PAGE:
Personalized medicine: myth to reality


Ever since the International Human GenomeSequencing Consortium unveiled its “working draft” of the human genome sequence in 2000, the scientific community has eagerly discussed and speculated on the potential of genomic medicine. Patients, clinicians, and scientists were—and still are—excited about the possibilities of targeted therapies such as imatinib (Gleevec) for chronic myeloid leukemias and gastrointestinal stromal tumors and trastuzumab (Herceptin) for HER2/neu-positive breast cancer. There has been significant progress in the development of these and other targeted therapies, and they remain part of an intriguing and promising work in progress. However, for patients with lung cancer and melanoma, both of which are highly refractory diseases, the therapeutic choices other than chemotherapy have been limited and the commensurate outcomes discouraging.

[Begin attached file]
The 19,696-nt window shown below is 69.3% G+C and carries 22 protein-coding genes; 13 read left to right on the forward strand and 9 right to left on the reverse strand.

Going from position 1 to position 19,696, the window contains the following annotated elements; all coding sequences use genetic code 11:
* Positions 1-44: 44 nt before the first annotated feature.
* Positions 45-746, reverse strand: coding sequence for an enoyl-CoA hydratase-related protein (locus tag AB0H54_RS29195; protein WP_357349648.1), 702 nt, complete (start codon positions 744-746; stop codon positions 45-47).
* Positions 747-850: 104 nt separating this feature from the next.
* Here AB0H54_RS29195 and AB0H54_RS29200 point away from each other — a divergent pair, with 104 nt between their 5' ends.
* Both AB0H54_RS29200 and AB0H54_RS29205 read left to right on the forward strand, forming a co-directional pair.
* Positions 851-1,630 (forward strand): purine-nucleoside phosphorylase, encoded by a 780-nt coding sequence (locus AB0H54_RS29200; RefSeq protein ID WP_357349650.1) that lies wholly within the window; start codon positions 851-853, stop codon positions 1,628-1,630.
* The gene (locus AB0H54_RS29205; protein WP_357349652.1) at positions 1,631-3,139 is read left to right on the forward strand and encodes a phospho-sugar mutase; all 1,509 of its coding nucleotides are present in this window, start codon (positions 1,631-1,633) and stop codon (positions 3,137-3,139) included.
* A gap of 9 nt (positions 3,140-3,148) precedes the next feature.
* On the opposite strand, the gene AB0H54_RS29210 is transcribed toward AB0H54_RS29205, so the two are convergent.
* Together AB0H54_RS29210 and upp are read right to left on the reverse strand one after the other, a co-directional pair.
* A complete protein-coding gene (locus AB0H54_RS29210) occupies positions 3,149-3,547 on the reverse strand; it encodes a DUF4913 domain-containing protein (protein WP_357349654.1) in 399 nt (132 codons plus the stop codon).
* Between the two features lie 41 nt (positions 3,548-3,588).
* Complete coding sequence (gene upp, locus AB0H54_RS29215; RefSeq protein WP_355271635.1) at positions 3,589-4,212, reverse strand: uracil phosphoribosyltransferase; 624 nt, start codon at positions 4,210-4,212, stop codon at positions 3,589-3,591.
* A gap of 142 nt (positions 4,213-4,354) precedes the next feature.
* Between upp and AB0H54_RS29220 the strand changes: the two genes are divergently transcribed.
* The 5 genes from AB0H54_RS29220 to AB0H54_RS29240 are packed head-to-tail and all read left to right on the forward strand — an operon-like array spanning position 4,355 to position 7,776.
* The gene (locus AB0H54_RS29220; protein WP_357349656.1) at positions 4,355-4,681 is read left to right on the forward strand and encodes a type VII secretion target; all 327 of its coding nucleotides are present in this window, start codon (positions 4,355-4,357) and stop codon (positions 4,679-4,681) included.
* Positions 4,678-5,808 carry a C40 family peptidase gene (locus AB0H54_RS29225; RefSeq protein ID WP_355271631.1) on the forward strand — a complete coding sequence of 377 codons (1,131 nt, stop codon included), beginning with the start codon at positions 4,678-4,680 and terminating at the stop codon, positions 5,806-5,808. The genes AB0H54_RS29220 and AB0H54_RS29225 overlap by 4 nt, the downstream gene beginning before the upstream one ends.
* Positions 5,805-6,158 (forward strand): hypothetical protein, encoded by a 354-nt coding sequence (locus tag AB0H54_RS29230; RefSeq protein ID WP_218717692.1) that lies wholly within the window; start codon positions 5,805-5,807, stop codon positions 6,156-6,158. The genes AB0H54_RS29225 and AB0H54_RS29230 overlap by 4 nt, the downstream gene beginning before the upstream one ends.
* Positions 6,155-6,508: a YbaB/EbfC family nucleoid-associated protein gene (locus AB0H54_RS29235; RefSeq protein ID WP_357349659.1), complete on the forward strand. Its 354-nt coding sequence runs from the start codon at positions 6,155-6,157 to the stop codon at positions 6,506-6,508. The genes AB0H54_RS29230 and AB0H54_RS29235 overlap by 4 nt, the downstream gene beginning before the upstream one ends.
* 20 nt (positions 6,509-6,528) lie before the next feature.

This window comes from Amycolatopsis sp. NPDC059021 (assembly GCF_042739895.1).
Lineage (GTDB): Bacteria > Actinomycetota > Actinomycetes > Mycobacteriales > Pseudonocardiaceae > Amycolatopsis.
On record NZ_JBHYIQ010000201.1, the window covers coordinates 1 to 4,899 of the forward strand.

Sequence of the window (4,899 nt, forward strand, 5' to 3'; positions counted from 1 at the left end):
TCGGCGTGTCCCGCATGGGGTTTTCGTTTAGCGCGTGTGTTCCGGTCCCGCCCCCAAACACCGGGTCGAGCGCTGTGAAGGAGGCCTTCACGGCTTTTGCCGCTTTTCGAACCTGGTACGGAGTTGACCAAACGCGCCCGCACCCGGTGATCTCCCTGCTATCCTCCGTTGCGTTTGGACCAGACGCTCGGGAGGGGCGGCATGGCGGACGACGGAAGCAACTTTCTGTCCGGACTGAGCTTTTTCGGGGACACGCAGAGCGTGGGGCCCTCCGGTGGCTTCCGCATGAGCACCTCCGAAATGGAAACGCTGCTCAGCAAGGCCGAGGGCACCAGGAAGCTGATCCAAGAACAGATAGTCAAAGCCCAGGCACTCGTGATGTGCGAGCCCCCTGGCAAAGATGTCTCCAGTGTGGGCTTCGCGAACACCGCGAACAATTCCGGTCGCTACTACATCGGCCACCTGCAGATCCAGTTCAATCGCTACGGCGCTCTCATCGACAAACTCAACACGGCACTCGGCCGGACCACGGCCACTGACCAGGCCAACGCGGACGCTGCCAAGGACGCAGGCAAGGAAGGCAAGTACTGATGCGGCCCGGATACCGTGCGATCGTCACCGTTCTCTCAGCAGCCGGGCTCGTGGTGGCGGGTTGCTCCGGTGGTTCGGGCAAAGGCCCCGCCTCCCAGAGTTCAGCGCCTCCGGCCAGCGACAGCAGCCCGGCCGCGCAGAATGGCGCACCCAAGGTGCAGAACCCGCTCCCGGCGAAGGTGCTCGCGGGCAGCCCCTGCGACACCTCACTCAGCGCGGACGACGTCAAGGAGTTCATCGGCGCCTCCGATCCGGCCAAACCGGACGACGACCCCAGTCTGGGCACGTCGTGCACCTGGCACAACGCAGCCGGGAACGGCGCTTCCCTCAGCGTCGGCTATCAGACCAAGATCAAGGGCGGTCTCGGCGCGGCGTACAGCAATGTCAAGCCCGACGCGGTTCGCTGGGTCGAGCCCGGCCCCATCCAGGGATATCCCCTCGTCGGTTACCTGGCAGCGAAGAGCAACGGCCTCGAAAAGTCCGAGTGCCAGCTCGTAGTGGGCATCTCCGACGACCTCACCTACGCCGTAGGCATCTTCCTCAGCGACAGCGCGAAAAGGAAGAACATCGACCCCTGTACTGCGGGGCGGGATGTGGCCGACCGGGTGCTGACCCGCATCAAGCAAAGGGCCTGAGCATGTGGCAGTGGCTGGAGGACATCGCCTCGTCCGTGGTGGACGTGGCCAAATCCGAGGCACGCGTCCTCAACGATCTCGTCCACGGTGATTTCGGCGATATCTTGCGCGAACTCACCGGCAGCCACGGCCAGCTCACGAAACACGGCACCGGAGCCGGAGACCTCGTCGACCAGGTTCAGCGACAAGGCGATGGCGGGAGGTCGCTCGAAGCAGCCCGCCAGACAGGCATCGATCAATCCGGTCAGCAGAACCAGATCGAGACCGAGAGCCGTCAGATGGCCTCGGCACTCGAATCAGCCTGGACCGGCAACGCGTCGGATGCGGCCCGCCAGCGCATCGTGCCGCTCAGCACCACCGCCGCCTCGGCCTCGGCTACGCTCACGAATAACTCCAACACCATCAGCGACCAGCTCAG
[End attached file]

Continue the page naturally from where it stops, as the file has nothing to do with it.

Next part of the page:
In the early 2000s, we were excited about targeted therapies such as gefitinib (Iressa), which blocks epidermal growth factor receptor (EGFR)- tyrosine kinase activity in non-small cell lung cancer (NSCLC), but its clinical benefit was still limited. We have since gained a better understanding of lung cancer as a molecularly heterogeneous disease and have adjusted our approach to its treatment, based on new data showing that all lung cancer patients cannot be treated with the same drug regimen and achieve the same outcomes. With those insights, the implications of targeted therapies came into sharper focus in 2004 with the US Food and Drug Administration (FDA) approval of erlotinib (Tarceva) for the 10%–15% of patients with NSCLC (adenocarcinoma) who have the EGFR gene mutation. At around the same time, scientists identified BRAF gene mutations in about 40%– 60% of patients with melanoma, and the quest for therapies for that disease was redirected to the cellular level as well. ...

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